TORONTO, August 22, 2013 — In the wake of draconian new federal legislation and a “rising tide of hate” against lesbian, gay, bisexual and transgender (LGBT) people in Russia, more than 100 Canadian organizations are demanding decisive action before, during and beyond the 2014Sochi Winter Olympics, in a joint letter released today (in English, French and Russian: http://www.aidslaw.ca/EN/lgbt_russia.htm).
Addressed to the Canadian government, the Canadian and International Olympic and Paralympic Committees, the corporate sponsors of the Sochi Olympics, and the Canadian Broadcasting Corporation (CBC), the letter outlines a series of specific demands for action by each of these. The demands are designed to add to growing international pressure against Russian President Vladimir Putin and the Russian parliament (Duma), which earlier this year outlawed so-called “gay propaganda,” potentially outlawing any defense of LGBT rights and intensifying a tide of escalating violence against LGBT people in that country.
“We applaud Minister of Foreign Affairs John Baird for already speaking out on this issue,” says Richard Elliott, executive director of the Canadian HIV/AIDS Legal Network, one of the groups initiating the letter. He also welcomed the statement and letter issued by the Official Opposition supporting civil society’s demands for action.
“However, the Canadian government must go further, including by blocking visas for Russian legislators who sponsored the anti-LGBT measures and by decrying the actions of Putin and hisDuma at the highest international levels,” said Elliott. He noted the next G20 Summit is scheduled to be hosted by Russia in two weeks’ time in Saint Petersburg.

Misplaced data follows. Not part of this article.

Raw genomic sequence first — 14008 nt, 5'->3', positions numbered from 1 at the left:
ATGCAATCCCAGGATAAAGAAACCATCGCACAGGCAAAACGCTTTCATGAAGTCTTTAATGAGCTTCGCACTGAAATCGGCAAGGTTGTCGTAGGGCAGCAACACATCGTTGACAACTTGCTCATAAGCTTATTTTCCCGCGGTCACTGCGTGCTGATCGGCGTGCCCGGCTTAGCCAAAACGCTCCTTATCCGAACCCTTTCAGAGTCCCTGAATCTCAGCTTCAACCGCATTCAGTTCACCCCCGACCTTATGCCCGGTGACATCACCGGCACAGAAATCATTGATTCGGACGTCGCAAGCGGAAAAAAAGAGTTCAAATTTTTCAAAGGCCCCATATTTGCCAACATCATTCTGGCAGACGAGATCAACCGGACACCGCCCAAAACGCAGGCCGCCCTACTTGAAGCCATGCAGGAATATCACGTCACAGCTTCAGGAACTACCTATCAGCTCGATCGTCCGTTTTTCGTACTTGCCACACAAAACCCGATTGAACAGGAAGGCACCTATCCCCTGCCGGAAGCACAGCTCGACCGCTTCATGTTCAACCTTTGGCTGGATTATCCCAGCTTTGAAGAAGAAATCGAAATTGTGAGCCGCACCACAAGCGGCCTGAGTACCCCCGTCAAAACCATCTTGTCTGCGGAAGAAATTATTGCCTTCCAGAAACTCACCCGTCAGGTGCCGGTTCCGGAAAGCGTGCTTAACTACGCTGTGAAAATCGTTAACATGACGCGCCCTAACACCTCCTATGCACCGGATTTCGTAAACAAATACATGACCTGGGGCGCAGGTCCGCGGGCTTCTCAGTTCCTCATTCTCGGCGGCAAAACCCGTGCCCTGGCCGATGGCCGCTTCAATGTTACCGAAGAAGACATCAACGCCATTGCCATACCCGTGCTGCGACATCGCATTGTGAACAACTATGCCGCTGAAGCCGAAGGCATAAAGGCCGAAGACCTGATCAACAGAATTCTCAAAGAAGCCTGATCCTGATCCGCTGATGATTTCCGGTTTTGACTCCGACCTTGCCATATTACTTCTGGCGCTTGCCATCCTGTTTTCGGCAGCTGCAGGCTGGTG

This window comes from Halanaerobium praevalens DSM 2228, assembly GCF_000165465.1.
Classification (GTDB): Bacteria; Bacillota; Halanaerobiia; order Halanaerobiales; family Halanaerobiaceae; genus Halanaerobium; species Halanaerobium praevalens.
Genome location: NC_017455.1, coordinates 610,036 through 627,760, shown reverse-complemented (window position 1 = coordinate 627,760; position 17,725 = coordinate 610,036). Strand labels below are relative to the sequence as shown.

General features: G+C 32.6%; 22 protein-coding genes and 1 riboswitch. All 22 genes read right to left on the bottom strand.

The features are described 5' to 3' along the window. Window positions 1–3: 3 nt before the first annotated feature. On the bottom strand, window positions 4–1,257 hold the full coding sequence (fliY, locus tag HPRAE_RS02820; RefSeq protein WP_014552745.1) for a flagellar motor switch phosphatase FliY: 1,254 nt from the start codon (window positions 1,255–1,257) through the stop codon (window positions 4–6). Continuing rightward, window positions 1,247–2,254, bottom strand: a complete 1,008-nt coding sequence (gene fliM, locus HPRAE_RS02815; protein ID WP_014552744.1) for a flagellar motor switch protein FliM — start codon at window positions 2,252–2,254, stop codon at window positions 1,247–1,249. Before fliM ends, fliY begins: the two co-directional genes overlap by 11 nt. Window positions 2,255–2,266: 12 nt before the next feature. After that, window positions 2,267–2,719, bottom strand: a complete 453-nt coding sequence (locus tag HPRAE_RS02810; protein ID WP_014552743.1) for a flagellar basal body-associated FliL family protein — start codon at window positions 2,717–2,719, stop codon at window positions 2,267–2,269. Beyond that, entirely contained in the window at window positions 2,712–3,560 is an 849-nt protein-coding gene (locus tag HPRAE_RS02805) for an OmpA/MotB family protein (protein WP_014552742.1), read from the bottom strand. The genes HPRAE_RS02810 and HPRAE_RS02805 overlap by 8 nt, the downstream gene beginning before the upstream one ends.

The groups say the Canadian government should identify ways to support proactively LGBT advocates in Russia in defending basic human rights. The open letter situates these latest developments as part of a larger, ongoing attack on human rights and civil society by the Putin government, with LGBT people another easy scapegoat to target.
The letter also exhorts the Canadian and International Olympic Committees to: condemn the antiLGBT laws and publicly support the human rights of LGBT people, including at the Sochi Games;to support, without reservation, athletes who speak out for LGBT rights at the Games; and to host a Pride House during the Winter Olympics.
“To date, the response of both the IOC and COC has been abysmal,” said Elliott. “They were well aware of these laws coming and, in light of the upcoming games in Sochi, have considerable influence on the Russian government. They could have helped prevent such hate, but didn’t, and so far have done virtually nothing to challenge and change it.”
Corporate sponsors of the Sochi Games are requested to condemn Russia’s homophobic laws and violence, withdraw their support unless the Russian government repeals its legislative attack, and redirect funds to support LGBT rights efforts. “Money talks,” said Tim McCaskell of AIDS ACTION NOW!. “Rather than being complicit with the Russian government’s hate-mongering, corporate sponsors have an opportunity to be socially responsible by actively supporting human rights.”
And to ensure that the Russian government can’t get away with using the Sochi Games to burnish its image internationally, the CBC, as exclusive Canadian broadcaster of the games, is being called on to spotlight human rights abuses in Russia, including against LGBT people, before, during and after the Olympics/Paralympics.
“The signatories to this letter show the breadth of concern and support across Canada, and echo the growing international outcry,” said Helen Kennedy, executive director of Egale Canada. “It is time for those key actors who hold positions of power and who profit from the Olympics to acknowledge their responsibility and defend human rights.”
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Canadian HIV/AIDS Legal Network
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